Friday, April 30, 2010

first eggs

The hens have finally started laying! We've gotten 3 eggs in the last 3 days. I had 2 for breakfast today (after the kids had gone to school of course). Duck eggs have a waxy covering called "bloom" and the shell seems harder than a chicken egg. Under the shell the white membrane is very strong and they are difficult to crack open. The egg white itself is clearer than that of a chicken egg. The yolk is a bright yellow on the outside, but a deep orange on the inside. I cooked them scrambled for a first impression. The flavor was stronger, almost fishy at first, but it is just a richer taste. By the time I was finished I thought there is not a major difference between chicken eggs and duck eggs.

I had tried 3 different kinds of nesting boxes without success prior to laying. 1 was a very small plastic sled cut in half. This was too slippery. Next were plastic containers from the 100yen shop, too light, got knocked over too easily. Then plastic boxes, also too light. Finally decided something much stronger, and found 2 old desk drawers at work, about 20cmX30cm. Cut out a doorway, lined with newspaper. Straw or old clothes is better. I hope the egg a day thing keeps going.


Nesting boxes




The garden now has an excess of greens for all the ducks, they still get some commercial chicken feed but would like to eliminate this, what's the point if using all commercial feed?

Duck salad





Dandelion wine in progress



Near my son's bus stop for school is a nice grassy area away from the road and sloping down towards the river. The other day it was loaded with dandelion flowers. I've been reading about the Italian dandelion as a good salad green, but suppose any dandelion leaf will do. Also thought of dandelion wine for some reason. Seemed a shame to let all those flowers go to seed.
Gathered a few liters of dandelion flowers to try making some wine, went back with the kids just before dark to get some more. The field was empty, I was gobsmacked. Someone beat me too it I thought, all those beautiful flowers, all that wine, gone! My wife said, you silly duck, they must have closed up for the night. Impossible I said, I was there, empty I tell you. A quick google proved her right, I'll be back tomorrow, hehe.


storebought tomato seedlings planted into a green manure of clover. The clover is so thick, the roots penetrate about 10 cm down, it cuts like peat or turf.








inside a mini greenhouse covered with clear tarp

Wednesday, April 21, 2010

garden progress

The "tire garden" has been off to a rough start. Spring has been unusually cool and wet here this year, we had frost on the 17th. Plus, I was a bit over enthusiastic and started planting cold weather greens on March 1. It has been terminally soggy since. Nothing took and it has been re-planted from seed again earlier this month. What's worse, I sighted the first ヤマビル - mountain leeches, of the season, yikes. This area gets sunlight partially in the early morning, then from 2pm-5pm only.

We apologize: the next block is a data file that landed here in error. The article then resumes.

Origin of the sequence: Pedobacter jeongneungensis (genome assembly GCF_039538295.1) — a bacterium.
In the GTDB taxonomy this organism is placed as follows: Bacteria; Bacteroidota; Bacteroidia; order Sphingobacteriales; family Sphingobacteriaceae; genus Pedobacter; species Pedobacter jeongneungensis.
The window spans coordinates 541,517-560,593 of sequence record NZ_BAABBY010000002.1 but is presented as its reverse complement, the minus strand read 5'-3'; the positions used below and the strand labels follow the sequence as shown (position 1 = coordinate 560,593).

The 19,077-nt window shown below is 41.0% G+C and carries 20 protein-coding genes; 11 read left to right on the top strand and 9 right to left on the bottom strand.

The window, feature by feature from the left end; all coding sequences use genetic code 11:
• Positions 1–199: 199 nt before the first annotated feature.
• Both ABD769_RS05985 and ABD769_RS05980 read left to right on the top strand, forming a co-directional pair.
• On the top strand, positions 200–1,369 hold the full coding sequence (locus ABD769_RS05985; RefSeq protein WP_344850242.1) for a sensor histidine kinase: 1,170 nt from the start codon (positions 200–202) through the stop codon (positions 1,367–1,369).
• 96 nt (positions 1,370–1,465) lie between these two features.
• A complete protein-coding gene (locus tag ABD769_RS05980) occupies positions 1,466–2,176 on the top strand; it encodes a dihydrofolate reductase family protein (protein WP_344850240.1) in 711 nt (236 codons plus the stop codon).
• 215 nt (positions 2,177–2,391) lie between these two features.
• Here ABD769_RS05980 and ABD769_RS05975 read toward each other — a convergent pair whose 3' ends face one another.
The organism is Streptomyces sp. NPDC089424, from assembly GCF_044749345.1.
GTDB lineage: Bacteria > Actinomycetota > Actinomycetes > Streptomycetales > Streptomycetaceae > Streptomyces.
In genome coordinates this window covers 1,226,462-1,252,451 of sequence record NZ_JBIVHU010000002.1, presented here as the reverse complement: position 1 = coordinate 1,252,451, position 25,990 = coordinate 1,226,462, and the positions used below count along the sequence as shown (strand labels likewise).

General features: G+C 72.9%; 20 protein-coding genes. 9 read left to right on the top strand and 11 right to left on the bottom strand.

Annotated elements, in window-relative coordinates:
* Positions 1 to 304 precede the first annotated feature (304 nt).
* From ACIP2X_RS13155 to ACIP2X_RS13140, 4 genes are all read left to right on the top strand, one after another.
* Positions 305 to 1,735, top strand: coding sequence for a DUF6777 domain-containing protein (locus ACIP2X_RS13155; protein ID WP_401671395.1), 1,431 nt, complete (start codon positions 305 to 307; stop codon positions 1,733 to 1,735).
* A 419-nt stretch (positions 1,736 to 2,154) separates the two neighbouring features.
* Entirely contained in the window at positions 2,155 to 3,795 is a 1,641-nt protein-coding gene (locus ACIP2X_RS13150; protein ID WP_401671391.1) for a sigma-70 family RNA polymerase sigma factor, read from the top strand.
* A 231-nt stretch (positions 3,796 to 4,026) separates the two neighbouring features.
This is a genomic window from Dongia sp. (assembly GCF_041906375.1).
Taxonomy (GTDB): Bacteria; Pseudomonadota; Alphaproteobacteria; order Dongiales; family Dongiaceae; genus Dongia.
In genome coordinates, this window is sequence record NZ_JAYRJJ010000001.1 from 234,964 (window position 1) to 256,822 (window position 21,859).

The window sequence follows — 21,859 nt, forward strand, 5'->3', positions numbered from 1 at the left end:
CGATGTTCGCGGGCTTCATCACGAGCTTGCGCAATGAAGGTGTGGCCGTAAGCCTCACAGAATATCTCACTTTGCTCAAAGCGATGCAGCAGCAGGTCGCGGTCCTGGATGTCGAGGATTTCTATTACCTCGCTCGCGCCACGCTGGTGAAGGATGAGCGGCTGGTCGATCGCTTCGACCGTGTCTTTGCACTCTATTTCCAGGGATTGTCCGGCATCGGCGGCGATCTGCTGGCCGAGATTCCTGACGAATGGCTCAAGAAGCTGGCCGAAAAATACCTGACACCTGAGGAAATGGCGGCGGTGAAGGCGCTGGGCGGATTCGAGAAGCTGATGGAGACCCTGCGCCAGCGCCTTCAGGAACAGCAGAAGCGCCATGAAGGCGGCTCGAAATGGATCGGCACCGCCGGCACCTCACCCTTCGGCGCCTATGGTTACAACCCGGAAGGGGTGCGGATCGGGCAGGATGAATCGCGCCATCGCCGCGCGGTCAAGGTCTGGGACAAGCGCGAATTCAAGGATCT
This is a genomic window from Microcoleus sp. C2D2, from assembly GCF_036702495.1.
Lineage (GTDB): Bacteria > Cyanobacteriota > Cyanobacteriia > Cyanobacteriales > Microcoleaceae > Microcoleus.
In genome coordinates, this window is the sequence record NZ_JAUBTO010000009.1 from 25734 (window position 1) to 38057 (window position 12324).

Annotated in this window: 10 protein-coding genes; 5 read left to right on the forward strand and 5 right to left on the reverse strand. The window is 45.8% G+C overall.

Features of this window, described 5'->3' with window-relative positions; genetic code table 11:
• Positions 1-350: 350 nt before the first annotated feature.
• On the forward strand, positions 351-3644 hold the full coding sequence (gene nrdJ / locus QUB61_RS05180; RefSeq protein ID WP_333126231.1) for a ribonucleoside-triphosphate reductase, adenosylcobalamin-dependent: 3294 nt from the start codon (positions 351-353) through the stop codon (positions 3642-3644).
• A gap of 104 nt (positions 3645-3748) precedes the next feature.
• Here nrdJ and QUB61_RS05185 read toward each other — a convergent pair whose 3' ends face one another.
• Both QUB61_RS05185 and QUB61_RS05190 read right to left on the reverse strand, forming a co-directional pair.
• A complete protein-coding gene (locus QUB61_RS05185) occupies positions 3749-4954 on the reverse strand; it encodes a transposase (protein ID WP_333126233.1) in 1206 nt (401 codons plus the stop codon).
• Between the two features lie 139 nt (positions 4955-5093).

I've been checking my fuzzy weather log and it shows that for this year, we've had , according to rough calculations : 25% of days that were sunny or mostly/partly sunny. 30% of days were good enough to make power from wind. 20% were cloudy, and 35% had either rain or snow. Some percentile are missing there, but you get the idea.




In the upper garden, store bought seedlings have been going strong for the most part, broccoli and beans here. Don't know if broccoli is worth the wait or the space yet.



Carrots and green onions planted from old seed on March 1, fail. Hey the clover is going well. Re-planted this bed with 10 potatoes from last years crop.




The log bed also has 10 potato plants or more, along with radish, clover. Also covering this with a tarp on consecutive rainy days. Tomatoes, clover etc
Store bought seedlings of red leaf lettuce have been providing salads every 2 -3 days for the family, more lettuce from seed going ok behind.




potato (4/4)from last year's seed, cukes store bought seedlings, and zucchini from seed. Also beans in there somewhere, no sign of the zucchini yet.




The PET bottles have been working better on protecting store bought seedlings and young garlic, than on my seeds unfortunately.



The first-planted potatoes (3/1)in tires are really coming on strong, surrounded by boxes of lettuce. This whole setup gets covered with a leftover, clear polycarbonate sheet in prolonged rain of more than one day.



Saturday, April 3, 2010

PET mini-greenhouses

The store-bought seedlings are now established and chances of frost have slimmed.
Not wanting to buy new plastic domes or do transplants from seed, I've removed the domes from the established plants and put them on newly planted seeds of warm weather veg- cukes, toms, zucchini and beans.



Using PET bottles, cut in half with some ventilation holes drilled on the sides.



beans - (need to plant more every week or 2)




the tomato bed
It's a little early in the season for these plants but the combination of dark colored raised beds and protective covers should keep things warm enough.



potato - probably doesn't need a cover but want to speed things up and experiment.



I cleaned out the entire recylcling bin. Now I want to try making seedling starters using PET bottles.